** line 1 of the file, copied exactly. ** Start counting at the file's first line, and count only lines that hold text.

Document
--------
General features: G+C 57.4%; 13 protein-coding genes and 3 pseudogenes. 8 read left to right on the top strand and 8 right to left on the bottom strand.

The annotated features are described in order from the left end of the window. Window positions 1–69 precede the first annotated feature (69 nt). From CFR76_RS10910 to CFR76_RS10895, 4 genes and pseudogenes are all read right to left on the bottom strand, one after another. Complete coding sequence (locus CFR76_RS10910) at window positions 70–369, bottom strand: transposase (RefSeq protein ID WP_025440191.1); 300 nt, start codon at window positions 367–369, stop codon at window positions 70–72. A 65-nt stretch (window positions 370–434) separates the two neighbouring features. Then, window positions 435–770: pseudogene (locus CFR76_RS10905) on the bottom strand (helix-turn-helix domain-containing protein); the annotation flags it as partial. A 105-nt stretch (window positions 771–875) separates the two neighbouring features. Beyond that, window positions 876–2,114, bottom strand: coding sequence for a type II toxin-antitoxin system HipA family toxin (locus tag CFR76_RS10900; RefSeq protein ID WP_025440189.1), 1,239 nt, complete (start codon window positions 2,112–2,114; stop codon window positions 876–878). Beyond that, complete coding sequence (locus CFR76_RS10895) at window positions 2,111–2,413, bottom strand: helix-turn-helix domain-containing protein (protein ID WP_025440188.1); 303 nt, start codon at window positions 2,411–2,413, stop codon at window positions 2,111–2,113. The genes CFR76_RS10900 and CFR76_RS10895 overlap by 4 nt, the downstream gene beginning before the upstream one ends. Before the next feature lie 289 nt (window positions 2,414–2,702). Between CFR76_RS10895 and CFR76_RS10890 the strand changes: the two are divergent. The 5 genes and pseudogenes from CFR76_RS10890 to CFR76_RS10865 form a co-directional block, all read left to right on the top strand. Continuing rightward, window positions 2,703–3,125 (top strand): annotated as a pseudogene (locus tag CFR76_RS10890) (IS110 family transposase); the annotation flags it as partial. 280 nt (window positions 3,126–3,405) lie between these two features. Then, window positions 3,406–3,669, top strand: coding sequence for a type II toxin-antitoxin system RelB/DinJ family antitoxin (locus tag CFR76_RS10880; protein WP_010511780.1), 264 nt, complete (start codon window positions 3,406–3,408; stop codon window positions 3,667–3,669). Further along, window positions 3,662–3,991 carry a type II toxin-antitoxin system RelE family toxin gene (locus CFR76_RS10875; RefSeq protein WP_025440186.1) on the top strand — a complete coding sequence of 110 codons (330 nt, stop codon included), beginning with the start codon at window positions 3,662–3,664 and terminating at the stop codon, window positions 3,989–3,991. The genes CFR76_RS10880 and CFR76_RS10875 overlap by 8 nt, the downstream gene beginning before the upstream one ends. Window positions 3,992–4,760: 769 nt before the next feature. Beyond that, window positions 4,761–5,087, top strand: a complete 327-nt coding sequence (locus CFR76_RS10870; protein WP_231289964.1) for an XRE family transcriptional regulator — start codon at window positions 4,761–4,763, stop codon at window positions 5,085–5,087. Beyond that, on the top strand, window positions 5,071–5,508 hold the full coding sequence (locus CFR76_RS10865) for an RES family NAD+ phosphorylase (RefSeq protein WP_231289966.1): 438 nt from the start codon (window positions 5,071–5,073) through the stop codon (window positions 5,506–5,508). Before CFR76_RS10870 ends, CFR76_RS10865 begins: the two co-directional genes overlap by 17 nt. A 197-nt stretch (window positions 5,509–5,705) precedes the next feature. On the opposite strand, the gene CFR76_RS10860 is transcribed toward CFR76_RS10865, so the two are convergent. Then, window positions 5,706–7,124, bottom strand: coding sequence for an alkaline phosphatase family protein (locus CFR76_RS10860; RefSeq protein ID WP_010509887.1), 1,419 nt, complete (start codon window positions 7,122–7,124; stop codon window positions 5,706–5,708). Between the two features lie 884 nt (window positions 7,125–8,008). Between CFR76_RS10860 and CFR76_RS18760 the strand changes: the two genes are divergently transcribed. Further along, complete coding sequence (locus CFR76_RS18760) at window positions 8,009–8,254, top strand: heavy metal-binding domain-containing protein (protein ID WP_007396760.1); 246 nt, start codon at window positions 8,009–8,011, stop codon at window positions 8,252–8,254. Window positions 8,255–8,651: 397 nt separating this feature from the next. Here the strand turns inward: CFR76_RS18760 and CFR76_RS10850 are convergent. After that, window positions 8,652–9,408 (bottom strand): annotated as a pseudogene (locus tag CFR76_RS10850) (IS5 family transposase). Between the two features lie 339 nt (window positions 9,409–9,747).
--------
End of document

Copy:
General features: G+C 57.4%; 13 protein-coding genes and 3 pseudogenes. 8 read left to right on the top strand and 8 right to left on the bottom strand.